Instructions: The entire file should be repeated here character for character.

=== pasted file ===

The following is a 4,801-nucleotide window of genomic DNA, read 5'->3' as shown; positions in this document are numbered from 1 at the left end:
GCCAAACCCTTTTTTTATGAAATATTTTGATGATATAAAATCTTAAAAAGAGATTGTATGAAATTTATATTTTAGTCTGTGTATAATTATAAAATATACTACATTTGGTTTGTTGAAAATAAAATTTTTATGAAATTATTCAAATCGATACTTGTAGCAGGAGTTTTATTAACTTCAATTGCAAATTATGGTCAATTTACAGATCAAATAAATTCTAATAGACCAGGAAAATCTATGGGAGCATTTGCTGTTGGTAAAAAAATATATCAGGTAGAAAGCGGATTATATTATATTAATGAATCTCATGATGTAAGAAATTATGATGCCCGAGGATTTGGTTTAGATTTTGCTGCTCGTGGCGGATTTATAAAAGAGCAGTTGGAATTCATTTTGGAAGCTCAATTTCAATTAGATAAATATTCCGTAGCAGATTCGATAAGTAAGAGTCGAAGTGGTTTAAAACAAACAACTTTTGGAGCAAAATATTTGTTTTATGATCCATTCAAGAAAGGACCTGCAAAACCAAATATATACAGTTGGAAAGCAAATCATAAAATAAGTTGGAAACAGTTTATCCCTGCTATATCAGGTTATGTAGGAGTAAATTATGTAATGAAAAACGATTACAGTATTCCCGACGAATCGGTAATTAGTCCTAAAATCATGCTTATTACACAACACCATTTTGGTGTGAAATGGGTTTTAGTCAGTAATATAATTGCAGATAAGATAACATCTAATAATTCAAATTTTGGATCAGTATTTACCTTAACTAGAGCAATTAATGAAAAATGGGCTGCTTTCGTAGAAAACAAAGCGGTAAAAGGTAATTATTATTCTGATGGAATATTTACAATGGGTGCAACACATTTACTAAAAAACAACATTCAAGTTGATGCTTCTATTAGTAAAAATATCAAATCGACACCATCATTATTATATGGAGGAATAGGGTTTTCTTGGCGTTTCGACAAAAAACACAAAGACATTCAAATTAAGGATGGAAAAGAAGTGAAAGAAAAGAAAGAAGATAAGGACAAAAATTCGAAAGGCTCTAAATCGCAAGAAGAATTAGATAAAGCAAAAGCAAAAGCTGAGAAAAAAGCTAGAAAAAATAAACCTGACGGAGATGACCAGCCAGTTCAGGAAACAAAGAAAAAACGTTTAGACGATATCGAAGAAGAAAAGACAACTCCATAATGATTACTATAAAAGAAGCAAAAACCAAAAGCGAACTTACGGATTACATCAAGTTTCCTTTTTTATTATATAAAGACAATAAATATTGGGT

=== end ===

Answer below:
The following is a 4,801-nucleotide window of genomic DNA, read 5'->3' as shown; positions in this document are numbered from 1 at the left end:
GCCAAACCCTTTTTTTATGAAATATTTTGATGATATAAAATCTTAAAAAGAGATTGTATGAAATTTATATTTTAGTCTGTGTATAATTATAAAATATACTACATTTGGTTTGTTGAAAATAAAATTTTTATGAAATTATTCAAATCGATACTTGTAGCAGGAGTTTTATTAACTTCAATTGCAAATTATGGTCAATTTACAGATCAAATAAATTCTAATAGACCAGGAAAATCTATGGGAGCATTTGCTGTTGGTAAAAAAATATATCAGGTAGAAAGCGGATTATATTATATTAATGAATCTCATGATGTAAGAAATTATGATGCCCGAGGATTTGGTTTAGATTTTGCTGCTCGTGGCGGATTTATAAAAGAGCAGTTGGAATTCATTTTGGAAGCTCAATTTCAATTAGATAAATATTCCGTAGCAGATTCGATAAGTAAGAGTCGAAGTGGTTTAAAACAAACAACTTTTGGAGCAAAATATTTGTTTTATGATCCATTCAAGAAAGGACCTGCAAAACCAAATATATACAGTTGGAAAGCAAATCATAAAATAAGTTGGAAACAGTTTATCCCTGCTATATCAGGTTATGTAGGAGTAAATTATGTAATGAAAAACGATTACAGTATTCCCGACGAATCGGTAATTAGTCCTAAAATCATGCTTATTACACAACACCATTTTGGTGTGAAATGGGTTTTAGTCAGTAATATAATTGCAGATAAGATAACATCTAATAATTCAAATTTTGGATCAGTATTTACCTTAACTAGAGCAATTAATGAAAAATGGGCTGCTTTCGTAGAAAACAAAGCGGTAAAAGGTAATTATTATTCTGATGGAATATTTACAATGGGTGCAACACATTTACTAAAAAACAACATTCAAGTTGATGCTTCTATTAGTAAAAATATCAAATCGACACCATCATTATTATATGGAGGAATAGGGTTTTCTTGGCGTTTCGACAAAAAACACAAAGACATTCAAATTAAGGATGGAAAAGAAGTGAAAGAAAAGAAAGAAGATAAGGACAAAAATTCGAAAGGCTCTAAATCGCAAGAAGAATTAGATAAAGCAAAAGCAAAAGCTGAGAAAAAAGCTAGAAAAAATAAACCTGACGGAGATGACCAGCCAGTTCAGGAAACAAAGAAAAAACGTTTAGACGATATCGAAGAAGAAAAGACAACTCCATAATGATTACTATAAAAGAAGCAAAAACCAAAAGCGAACTTACGGATTACATCAAGTTTCCTTTTTTATTATATAAAGACAATAAATATTGGGT